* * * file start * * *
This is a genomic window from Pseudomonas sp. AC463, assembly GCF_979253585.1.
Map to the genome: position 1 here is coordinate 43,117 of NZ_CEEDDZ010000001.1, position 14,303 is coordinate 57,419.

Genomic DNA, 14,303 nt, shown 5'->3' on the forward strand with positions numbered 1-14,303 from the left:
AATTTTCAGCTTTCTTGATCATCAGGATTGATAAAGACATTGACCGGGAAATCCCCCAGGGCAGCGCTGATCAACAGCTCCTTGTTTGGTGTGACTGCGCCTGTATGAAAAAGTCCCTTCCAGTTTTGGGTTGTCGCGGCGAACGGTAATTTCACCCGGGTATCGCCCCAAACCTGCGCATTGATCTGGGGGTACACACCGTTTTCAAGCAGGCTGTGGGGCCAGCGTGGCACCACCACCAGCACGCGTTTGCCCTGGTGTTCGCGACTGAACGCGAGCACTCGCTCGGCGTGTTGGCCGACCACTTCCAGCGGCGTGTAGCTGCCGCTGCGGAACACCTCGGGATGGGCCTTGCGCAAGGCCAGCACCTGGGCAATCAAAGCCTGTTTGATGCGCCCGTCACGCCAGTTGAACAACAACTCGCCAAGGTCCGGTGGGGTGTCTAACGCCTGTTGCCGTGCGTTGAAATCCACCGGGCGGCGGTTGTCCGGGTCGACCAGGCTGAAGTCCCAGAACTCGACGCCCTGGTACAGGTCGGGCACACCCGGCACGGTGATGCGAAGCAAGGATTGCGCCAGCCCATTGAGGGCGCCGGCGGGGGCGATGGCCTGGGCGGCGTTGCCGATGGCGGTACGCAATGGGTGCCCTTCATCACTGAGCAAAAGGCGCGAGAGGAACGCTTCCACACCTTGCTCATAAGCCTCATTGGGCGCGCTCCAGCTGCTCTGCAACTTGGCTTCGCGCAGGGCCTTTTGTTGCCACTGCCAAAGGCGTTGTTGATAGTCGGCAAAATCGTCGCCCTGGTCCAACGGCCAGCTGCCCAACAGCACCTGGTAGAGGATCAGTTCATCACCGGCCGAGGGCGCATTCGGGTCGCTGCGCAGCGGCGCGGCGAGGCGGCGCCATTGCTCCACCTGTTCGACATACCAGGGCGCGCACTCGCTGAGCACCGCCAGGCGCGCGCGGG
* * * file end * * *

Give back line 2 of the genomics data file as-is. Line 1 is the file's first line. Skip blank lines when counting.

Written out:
Map to the genome: position 1 here is coordinate 43,117 of NZ_CEEDDZ010000001.1, position 14,303 is coordinate 57,419.